Leaderboard 728 X 90

Wednesday, September 15, 2010

Are HR People and In-House Lawyers Completely Worthless?

Being cheated out of your job in the worst economy since the Great Depression does not come with many moments of hilarity.

But my unlawful termination at the University of Alabama at Birmingham (UAB) did come with one slice of comedy. And it raises these questions: Are human resources (HR) departments a total waste of carbon? Can the same be said for in-house lawyers?

My comic moment came on May 29, 2008, when I opened my e-mail and found a missive from Anita Bonasera, UAB's director of employee relations. This was 10 days after I had been "fired," and the e-mail contained a copy of my termination letter as an attachment. Here is the body of the message:

From: Anita L Bonasera
Sent: Monday, May 19, 2008 8:59 AM
To: Dale G Turnbough; Pamela Powell; Kristi Lamont Ellis
Subject: draft letter


I have attached draft for your review. Cheryl, John and Lisa have reviewed and I would appreciate your input. Thanks. /Anita

You will note that it was sent to the original recipients at 8:59 a.m. on May 19. The recipients were Pam Powell (my boss), Dale Turnbough (Powell's superior), and Kristi Lamont Ellis (who held some title--not sure what it was--in Public Relations and Marketing). Later that day, in a meeting with Bonasera and Turnbough, I would receive my very own personal copy of the termination letter, along with notification that my 19 years of service at UAB were over.

Ten days later, Bonasera would forward this e-mail . . . to me. I can only assume she did it by mistake. In addition to giving me a much-needed belly laugh, it provided names of the folks in UAB's chain of command who signed off on my termination.

The e-mail tells us that "Cheryl," "John," and "Lisa" have reviewed the letter. That would be Cheryl E.H. Locke, then director of human resources who since has left for Wake Forest University; John Daniel, director of the UAB Office of Counsel; and Lisa Huggins, a lawyer in the Office of Counsel.

What else does the e-mail tell us? For one, my termination letter was signed by Dale Turnbough. But we learn that she didn't even write it. Based on the e-mail, it appears that Bonasera wrote it and forwarded it to Turnbough for review. Turnbough had almost zero knowledge about my job duties and performance--and Bonasera had even less.

I had never met Bonasera until I was called into a meeting on May 7, 2008, that ended with me being placed on administrative leave. I had thought it strange that I was fired not by my supervisor, but by a third party (Turnbough). Through this e-mail I learned I was fired by roughly a 12,535th party (Bonasera). We had cockroaches in our office that knew more about my job performance than the person who wrote my termination letter.

What else do we learn? UAB's personnel in HR and the Office of Counsel must be the most clueless or spineless (or both) individuals on the planet. They signed off on this termination, even though it raised enough red flags to choke a bullfighter.

To fully appreciate the inanity of the UAB crowd, let's imagine how a competent HR director might have handled this situation. We will call him H.R. Jones, and let's imagine him meeting with Dale Turnbough, the person whose name is on the termination letter. (You can read the termination letter at the end of this post.)

HR: I've checked Mr. Shuler's record, and he's worked here 19 years, with no disciplinary record under university policy. I assume you must have an awfully good reason for wanting to fire him.

DT: Uhhh . . . yeah.

HR: Now, let's take a look at the termination letter you wrote . . .

DT: Uhh, I didn't exactly write it.

HR: Well, who did?

DT: Umm, Anita Bonasera, in Employee Relations.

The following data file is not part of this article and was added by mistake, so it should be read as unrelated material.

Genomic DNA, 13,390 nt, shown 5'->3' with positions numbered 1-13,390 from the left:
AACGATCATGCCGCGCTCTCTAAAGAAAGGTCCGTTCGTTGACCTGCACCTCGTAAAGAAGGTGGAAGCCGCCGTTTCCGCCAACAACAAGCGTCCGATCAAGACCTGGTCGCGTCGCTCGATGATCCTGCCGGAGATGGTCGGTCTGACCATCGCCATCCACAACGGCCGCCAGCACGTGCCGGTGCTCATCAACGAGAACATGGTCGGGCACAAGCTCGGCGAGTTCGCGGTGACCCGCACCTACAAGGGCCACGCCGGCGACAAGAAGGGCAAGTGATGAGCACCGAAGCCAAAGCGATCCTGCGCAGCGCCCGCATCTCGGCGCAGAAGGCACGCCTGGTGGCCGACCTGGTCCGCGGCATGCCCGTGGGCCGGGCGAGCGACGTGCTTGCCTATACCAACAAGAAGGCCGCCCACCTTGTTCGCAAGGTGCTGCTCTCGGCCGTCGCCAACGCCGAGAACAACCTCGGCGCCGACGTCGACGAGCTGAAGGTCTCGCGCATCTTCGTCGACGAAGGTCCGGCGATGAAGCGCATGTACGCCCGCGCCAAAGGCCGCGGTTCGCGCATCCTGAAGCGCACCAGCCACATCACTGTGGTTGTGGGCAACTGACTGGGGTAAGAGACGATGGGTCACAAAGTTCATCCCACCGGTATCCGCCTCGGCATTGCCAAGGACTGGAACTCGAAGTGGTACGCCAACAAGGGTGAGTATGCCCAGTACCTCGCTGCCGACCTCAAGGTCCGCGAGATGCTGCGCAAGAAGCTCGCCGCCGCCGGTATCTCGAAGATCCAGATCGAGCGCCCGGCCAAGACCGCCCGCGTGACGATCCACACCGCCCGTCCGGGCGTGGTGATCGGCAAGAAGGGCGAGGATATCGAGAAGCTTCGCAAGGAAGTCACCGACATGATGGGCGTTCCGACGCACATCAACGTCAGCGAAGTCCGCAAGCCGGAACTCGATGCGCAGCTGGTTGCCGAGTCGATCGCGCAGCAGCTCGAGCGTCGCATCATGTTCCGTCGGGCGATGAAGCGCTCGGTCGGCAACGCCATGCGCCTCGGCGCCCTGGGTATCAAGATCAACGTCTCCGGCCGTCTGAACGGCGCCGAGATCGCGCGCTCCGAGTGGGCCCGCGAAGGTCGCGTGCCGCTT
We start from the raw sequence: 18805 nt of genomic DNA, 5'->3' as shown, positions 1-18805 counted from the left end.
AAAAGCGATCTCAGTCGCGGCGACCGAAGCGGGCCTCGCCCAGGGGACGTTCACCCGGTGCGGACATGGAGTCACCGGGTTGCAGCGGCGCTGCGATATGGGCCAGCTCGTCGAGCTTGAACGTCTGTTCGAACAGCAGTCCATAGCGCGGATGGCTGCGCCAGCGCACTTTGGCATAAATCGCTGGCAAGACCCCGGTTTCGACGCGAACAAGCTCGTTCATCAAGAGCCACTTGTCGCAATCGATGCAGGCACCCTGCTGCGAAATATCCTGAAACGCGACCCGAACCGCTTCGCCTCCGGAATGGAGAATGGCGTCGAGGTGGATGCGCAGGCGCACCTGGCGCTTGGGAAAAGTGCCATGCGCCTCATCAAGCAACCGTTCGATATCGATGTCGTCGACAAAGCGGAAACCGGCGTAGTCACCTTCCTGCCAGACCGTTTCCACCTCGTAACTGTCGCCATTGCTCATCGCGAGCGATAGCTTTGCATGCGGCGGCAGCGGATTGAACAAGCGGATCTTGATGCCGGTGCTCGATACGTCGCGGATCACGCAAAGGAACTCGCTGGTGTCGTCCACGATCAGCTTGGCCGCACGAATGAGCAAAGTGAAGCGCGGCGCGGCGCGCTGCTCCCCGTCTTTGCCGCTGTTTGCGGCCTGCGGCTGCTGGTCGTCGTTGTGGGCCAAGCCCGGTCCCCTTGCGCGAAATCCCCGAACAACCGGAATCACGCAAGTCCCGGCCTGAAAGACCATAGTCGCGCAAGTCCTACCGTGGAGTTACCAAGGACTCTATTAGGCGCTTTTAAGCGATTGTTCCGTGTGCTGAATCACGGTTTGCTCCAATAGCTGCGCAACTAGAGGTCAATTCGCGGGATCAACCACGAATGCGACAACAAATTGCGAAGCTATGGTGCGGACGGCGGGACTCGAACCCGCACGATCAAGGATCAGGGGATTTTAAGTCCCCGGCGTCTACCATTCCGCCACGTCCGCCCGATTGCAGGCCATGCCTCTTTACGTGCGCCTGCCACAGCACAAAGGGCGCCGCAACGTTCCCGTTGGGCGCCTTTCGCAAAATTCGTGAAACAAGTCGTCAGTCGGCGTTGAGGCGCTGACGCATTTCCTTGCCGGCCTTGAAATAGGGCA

HR: And how much time did Ms. Bonasera spend observing the incidents raised in this termination letter?

DT: Well . . . probably none.

HR: Are you familiar with the term "hearsay"? Well, it sounds like your letter is hearsay to the nth degree.

DT: Hearsay is such an . . . ugly word.

HR: Let's look closer at the letter you didn't write.

DT: OK

HR: You tell Mr. Shuler that he was placed on administrative leave pending an investigation of "several serious policy violations" stemming from his "misuse of UAB equipment." What specific policies did Mr. Shuler violate?

DT: Well . . . uh . . . can I get back to you on that?

HR: Don't you think it would be a good idea to be specific about these policy violations?

DT: Probably so.

HR: What kind of UAB equipment did Mr. Shuler misuse?

DT: Computer equipment.

HR: So you're saying Mr. Shuler violated the UAB Acceptable Use Policy (AUP)?

DT: Yes . . . well, no . . . to tell you the truth, I've never heard of that policy.

HR: It governs the use of UAB computers, networks, printers, and associated equipment. You want to fire someone over alleged misuse of computers, and you've never heard of the AUP?

DT: We sure do have a lot of policies around here. Kind of hard to keep up with everything.

HR: You say Mr. Shuler spent several hours a day on his computer doing things unrelated to his work, and you say he used the departmental printer to print non-work related documents. Who made the determination that these were non-work activities?

DT: Pam Powell, his supervisor, told me.

HR: Is this the same Pam Powell against whom Mr. Shuler filed a grievance a few weeks ago, claiming she was harassing him due to his age?

DT: Umm . . . yes.

HR: And Mr. Shuler filed that grievance on the same day that he had met with you to complain about age discrimination?

DT: Umm . . . yes.

HR: Are you aware that UAB policy states that an employee is to use the grievance process without fear of reprisal?

DT: It says that?

HR: Yes, it does. And it means we need to be real careful about how we treat an employee who has filed a grievance in human resources.

DT: I'll be darned.

HR: You go on to allege that Mr. Shuler failed to seek authorization for time off and failed to document work time on the billing system.

DT: Oh, yes . . . that was a big problem.

HR: It was? The guy worked here 19 years and didn't know how to fill out a vacation-request form or a time sheet? If it was such a big problem, why did you let it go for so many years?

DT: Uhh . . . can I get back to you on that one, too?